7 Dental Care Tips for Dogs

February 7, 2017

By Laurie Darroch

February is National Pet Dental Month, so I thought now would be a good time to discuss the importance of regular doggie dental care and offer some tips. Caring for your dog’s teeth is an essential aspect of responsible pet ownership, yet oral health and proper dental hygiene are sometimes overlooked.

Preventive dental care is not only necessary for dogs, it can save you money in the long run. Inadequate dental care can cause severe health issues and result in a shorter lifespan for your beloved pet. Tartar buildup and periodontal disease can contribute to heart, liver and kidney problems. Sore and injured teeth can be a symptom of underlying health problems as well.

Here are 7 things you can do that will help you care for your dog’s teeth.

Start Young

If a dog is not used to someone poking around in his mouth, he may be resistant to having his teeth examined. If you start young with mouth and teeth exams on a regular basis, it will become a part of the normal grooming and care routine.

Be Patient Yet Persistent

If you have an adult dog that hasn’t had much in the way of oral care, it’s not too late to start (and better late than never, as they say). Love and lots of patience will help make examining your dog’s teeth something you can do calmly. If you are anxious and impatient, you’re more likely to meet with resistance from your dog, and even withdrawal or fear. Giving your dog some CANIDAE treats when he’s compliant will help to create a positive association. It may take many attempts to get your dog used to the idea of getting his teeth cleaned.

Go Slow

Start with simple movements such as holding his muzzle, or gently touching his mouth or teeth. Don’t try a new activity like this while you or the dog are under duress. Pick someplace quiet to check and clean your dog’s teeth. He will be less likely to associate the activity with something frightening, strange or negative if you take it slow and stay calm. You may have to start with just a couple teeth and work up to cleaning all of them in one sitting if your dog is resistant. Don’t forget to praise and reward!

Chew Toys

Sometimes our dogs can help care for their teeth without even knowing it. Obviously, your dog cannot brush his own teeth, but most canines do love to chew and gnaw on things. Take advantage of that natural tendency and provide your dog with chew toys and bones that help to clean their teeth. You may find that dog chews specifically designed for cleaning teeth are a helpful addition to canine dental health care.

Choose softer toys with bumpy textures that get around their teeth as they gnaw. Don’t choose chew toys that are too small and present a choking hazard, or toys that are too big for your dog to get into his mouth comfortably. Check the chew toy’s packaging for size limitations and suggestions to help you choose.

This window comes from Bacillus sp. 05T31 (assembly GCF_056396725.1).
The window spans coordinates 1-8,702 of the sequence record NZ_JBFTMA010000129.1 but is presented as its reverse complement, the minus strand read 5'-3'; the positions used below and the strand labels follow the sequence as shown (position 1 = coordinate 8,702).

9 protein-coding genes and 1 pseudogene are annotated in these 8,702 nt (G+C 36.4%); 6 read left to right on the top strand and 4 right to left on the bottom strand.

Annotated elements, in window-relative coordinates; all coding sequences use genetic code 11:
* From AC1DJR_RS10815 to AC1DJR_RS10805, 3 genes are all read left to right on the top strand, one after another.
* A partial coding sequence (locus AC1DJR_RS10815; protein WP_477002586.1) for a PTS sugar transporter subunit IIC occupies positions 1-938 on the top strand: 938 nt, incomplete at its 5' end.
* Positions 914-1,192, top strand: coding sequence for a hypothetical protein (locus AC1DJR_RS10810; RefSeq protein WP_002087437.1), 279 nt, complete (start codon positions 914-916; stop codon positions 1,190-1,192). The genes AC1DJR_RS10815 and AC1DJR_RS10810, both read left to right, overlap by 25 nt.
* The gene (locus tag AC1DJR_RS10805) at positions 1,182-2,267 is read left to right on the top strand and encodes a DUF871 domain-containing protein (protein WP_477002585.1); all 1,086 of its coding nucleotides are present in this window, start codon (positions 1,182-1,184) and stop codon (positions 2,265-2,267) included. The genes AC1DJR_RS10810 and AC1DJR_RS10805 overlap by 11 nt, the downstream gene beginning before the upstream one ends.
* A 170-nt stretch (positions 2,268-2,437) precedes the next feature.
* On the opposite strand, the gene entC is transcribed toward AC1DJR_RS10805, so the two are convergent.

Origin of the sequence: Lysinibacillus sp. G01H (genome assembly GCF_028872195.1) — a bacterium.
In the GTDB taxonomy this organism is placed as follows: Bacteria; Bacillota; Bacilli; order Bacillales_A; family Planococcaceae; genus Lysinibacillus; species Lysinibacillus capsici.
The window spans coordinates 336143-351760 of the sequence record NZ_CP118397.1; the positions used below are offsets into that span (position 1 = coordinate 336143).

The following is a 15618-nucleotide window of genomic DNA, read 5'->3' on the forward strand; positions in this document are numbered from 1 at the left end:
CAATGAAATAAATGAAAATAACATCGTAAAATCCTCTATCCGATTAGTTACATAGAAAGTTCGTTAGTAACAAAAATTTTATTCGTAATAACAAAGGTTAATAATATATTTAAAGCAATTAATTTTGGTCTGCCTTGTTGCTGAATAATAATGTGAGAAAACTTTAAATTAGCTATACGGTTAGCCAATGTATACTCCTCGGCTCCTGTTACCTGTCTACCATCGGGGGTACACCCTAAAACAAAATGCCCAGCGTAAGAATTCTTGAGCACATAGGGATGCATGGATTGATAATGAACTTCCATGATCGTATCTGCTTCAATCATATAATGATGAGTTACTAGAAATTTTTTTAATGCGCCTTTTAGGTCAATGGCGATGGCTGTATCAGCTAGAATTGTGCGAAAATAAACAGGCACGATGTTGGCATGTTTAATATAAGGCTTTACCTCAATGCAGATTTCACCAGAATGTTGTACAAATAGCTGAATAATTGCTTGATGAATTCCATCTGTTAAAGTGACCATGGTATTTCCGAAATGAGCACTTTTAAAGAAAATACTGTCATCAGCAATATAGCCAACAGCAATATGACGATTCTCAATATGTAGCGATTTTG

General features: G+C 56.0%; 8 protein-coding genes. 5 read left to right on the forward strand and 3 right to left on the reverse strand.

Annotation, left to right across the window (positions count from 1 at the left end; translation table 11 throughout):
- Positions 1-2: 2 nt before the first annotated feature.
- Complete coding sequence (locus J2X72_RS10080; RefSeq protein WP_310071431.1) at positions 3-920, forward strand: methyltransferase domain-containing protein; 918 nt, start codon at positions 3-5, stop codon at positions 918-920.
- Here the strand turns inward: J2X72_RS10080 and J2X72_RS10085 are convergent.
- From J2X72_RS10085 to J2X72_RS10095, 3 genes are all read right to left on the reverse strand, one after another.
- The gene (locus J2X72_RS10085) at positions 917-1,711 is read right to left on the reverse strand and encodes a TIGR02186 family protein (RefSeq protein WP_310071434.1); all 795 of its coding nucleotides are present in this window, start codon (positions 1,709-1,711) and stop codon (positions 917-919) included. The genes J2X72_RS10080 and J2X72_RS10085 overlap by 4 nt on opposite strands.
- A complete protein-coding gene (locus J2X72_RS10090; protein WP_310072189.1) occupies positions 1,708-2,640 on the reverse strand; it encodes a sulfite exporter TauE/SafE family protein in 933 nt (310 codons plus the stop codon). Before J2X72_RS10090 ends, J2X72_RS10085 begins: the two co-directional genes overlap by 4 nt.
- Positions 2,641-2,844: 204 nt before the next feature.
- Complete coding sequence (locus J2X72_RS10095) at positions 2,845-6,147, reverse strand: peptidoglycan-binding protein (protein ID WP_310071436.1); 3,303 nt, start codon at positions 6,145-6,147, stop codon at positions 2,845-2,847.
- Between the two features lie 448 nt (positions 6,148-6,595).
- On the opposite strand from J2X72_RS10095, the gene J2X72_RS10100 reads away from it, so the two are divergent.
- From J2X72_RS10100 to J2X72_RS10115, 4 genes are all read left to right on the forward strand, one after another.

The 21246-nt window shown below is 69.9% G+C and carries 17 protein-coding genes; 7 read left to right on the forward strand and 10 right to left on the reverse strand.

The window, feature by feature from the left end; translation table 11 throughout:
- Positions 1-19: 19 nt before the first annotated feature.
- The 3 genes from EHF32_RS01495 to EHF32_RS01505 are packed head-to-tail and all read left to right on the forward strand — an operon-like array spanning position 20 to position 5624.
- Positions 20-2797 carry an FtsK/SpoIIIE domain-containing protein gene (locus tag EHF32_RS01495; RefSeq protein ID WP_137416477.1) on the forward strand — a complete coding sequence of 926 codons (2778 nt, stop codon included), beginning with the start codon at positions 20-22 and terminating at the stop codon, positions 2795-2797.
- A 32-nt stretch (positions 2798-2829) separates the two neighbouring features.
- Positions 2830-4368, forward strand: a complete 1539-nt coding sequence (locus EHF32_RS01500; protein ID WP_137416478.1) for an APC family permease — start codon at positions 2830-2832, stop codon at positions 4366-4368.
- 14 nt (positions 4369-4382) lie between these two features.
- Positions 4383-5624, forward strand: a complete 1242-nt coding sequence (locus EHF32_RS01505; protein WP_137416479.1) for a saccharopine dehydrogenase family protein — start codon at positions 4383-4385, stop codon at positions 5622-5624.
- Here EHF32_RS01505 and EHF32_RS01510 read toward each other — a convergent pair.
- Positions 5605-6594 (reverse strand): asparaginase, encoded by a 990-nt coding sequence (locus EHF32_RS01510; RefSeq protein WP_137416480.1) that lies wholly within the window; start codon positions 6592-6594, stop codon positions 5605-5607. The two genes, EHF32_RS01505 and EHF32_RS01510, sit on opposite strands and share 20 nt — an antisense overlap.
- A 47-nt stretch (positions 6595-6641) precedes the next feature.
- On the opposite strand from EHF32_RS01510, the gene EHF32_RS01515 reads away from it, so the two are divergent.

Pick the right toothbrush for the comfort of your dog. Dog toothbrushes come in many styles ranging from fingertip brushes, to those angled to get inside your dog’s mouth easily. You can also use a soft toothbrush designed for human babies, but it may not work as well as one designed specifically for dogs. Whatever style of toothbrush you choose, make sure it is soft enough to not injure your dog’s mouth or teeth.


You’re not going to be able to get your dog to spit and rinse. A dog is more likely to lick and eat the toothpaste. Which means you need to use toothpaste that is safe for dogs. Human toothpaste can contain abrasives or chemicals that are dangerous for dogs, so be sure to get toothpaste specifically made for dogs from your pet store.

If your dog is still resistant to brushing, or you want to do a quick job , there are dog safe dental wipes available that will help keep their teeth and gums clean.

Food and Treats

Feeding your dog a high quality pet food can help prevent problems with dental decay. Don’t feed your dog junk food. As with humans, inappropriate food can damage teeth. CANIDAE Grain Free dog food will not only help maintain a healthy body, but healthy teeth as well.

Pet ownership includes tasks that are not always fun, such as doggy dental care. However, with practice, patience, rewards and the right tools, caring for your dog’s teeth will become a regular – and relatively stress free – part of their routine. If your dog is showing any signs of tooth decay, bad breath or any other oral symptom, be sure to schedule a checkup with your vet.

Read more articles by Laurie Darroch

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